ED. NOTE: White and Blue Review’s ongoing series “What’s in a Number?” continues with a look at the best player to wear #40 for the Jays, Daryl Stovall. To read up on how we arrived at our choice, check out the introduction of the series. Or you can read about the players you might have missed by checking out the entire list.
The number 40 has been worn by three high-scoring Jays: Dick Harvey, who scored 1,172 points in the late-1950s; Jerry Vanderheydt, who scored 739 points in the early-1990s; and Daryl Stovall, who scored 1,115 points in the late-1970s and early 1980s. But who was the best?
Harvey, an Omaha native, was recruited by Coach Theron “Tommy” Thomson to come play for the Jays after starring at Creighton Prep. Known for his devastating hook shot, he led the team in scoring his junior year and was named an All-American by Catholic Digest. With the arrival of Red McManus and his up-tempo style in 1959, Harvey’s hook shot became a lethal weapon — he averaged 20.2 points his senior year, second-highest in the Midwest region and once again earning him All-American honors from Catholic Digest. He was featured in the 1961 edition of “Memories of My Altar Boy Days” as one of 11 top Catholic athletes, and drafted by the Minneapolis Lakers in the 1960 NBA Draft, though he never played professionally.
Currently 23rd on the school’s all-time scoring list with 1,172 points, he shot 40.7% from the field and averaged just over 13 points in 88 career games. He was induced into the Creighton Athletics Hall of Fame in 1983.
Jerry Vanderheydt was part of Tony Barone’s final recruiting class at Creighton, and the 6’9″ big man would go on to score 739 points and grab 376 rebounds in four seasons with the Jays — the final three of which spanned the Rick Johnson era. He had pedestrian numbers his first three seasons, averaging 5.9 points and 2.7 rebounds, as Johnson’s typically undermanned squads forced Vanderheydt, who was a perimeter player in high school, to play inside. He finally figured things out his senior year, playing on a team that went 7-22 and 3-15 in the MVC, when he averaged just under 15 points and 9 rebounds a game.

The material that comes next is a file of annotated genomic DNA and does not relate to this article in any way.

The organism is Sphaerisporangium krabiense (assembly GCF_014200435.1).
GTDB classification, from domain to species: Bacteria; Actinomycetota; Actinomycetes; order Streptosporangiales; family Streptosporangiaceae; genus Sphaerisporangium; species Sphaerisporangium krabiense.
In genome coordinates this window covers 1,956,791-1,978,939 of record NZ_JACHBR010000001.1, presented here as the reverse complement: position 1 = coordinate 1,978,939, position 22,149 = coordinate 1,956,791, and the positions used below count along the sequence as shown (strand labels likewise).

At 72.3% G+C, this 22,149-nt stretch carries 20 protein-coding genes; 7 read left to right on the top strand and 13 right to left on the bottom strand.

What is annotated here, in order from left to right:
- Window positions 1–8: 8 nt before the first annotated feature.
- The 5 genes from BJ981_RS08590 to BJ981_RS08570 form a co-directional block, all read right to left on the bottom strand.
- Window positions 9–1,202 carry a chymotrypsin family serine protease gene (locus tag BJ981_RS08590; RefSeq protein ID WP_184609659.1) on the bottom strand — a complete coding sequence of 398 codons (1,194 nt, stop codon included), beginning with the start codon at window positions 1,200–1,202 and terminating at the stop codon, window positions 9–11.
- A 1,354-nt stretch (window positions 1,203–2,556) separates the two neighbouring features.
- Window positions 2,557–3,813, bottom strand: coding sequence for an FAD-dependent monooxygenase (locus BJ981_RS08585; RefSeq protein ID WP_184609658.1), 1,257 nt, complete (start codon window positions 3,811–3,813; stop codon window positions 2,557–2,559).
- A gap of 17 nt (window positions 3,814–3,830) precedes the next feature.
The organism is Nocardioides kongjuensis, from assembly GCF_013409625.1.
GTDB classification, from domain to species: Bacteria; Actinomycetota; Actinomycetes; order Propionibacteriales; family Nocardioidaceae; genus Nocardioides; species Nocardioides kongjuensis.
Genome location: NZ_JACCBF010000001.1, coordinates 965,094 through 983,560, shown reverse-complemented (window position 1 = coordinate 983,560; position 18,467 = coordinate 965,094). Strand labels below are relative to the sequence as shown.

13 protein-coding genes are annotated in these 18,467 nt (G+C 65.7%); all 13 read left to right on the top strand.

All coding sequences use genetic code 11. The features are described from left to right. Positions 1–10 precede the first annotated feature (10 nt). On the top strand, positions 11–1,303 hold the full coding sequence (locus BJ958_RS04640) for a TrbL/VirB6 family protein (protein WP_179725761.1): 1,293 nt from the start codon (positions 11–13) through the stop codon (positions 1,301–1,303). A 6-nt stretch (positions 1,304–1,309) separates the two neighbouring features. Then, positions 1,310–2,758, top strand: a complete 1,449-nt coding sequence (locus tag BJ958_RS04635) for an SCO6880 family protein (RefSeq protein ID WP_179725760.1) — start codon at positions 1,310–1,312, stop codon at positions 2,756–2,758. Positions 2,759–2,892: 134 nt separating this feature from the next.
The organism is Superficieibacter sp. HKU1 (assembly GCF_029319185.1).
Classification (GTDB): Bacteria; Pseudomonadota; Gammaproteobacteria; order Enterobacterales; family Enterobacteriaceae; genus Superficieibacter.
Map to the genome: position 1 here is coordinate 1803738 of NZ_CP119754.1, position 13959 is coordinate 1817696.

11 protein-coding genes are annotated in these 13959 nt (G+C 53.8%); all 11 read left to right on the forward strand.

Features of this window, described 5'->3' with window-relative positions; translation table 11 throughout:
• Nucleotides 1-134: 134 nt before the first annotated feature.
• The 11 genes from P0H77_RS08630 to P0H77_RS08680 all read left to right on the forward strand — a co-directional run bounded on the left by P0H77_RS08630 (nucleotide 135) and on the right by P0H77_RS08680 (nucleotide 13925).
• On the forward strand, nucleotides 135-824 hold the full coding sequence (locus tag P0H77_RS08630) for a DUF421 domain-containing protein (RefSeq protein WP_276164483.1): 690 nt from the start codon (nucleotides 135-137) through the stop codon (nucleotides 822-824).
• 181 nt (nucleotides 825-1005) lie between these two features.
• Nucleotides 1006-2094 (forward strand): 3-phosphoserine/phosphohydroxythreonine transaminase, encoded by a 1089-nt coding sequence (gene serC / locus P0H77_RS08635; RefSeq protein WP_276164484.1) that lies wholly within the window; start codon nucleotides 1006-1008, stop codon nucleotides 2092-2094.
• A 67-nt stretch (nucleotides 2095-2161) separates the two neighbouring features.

In 1978, Tom Apke and the Bluejays were coming off a 19-9 season that saw them win the MVC on the strength of three improbable victories over Larry Bird’s Indiana State Sycamores. Faced with replacing arguably his two best players (Randy “The Glue” Eccker and Rick Apke), the coach brought in a giant recruiting class to reload the program around John C. Johnson, David Wesely and Kevin McKenna.
Among the newcomers on the 1978-79 team were such nondescript players as Jai Mahone (165 points and 85 rebounds in 55 games, departing after his sophomore season), Chris Peterson (202 points and 51 rebounds in 49 games, also leaving after his sophomore season) and the infamous Kevin Ross (440 points and 261 rebounds in four injury-plagued seasons, plus, um, this). The entire recruiting class wasn’t a bust, though; its centerpiece was a McDonald’s All-American from their own backyard that Apke had convinced to stay home and enroll on the Hilltop.
Daryl Stovall, a star forward from Bellevue West, was named captain of the World-Herald All-State basketball team in 1978, and was all-state in both basketball and baseball in his junior and senior seasons. A gifted athlete, he played both guard and forward for the Jays, and was often asked to lock down an opponent’s best scoring threat — a task he succeeded at often. His offense was raw when he got to CU, but with his stellar defensive play, the coaches were more than willing to let him play through his growing pains on offense.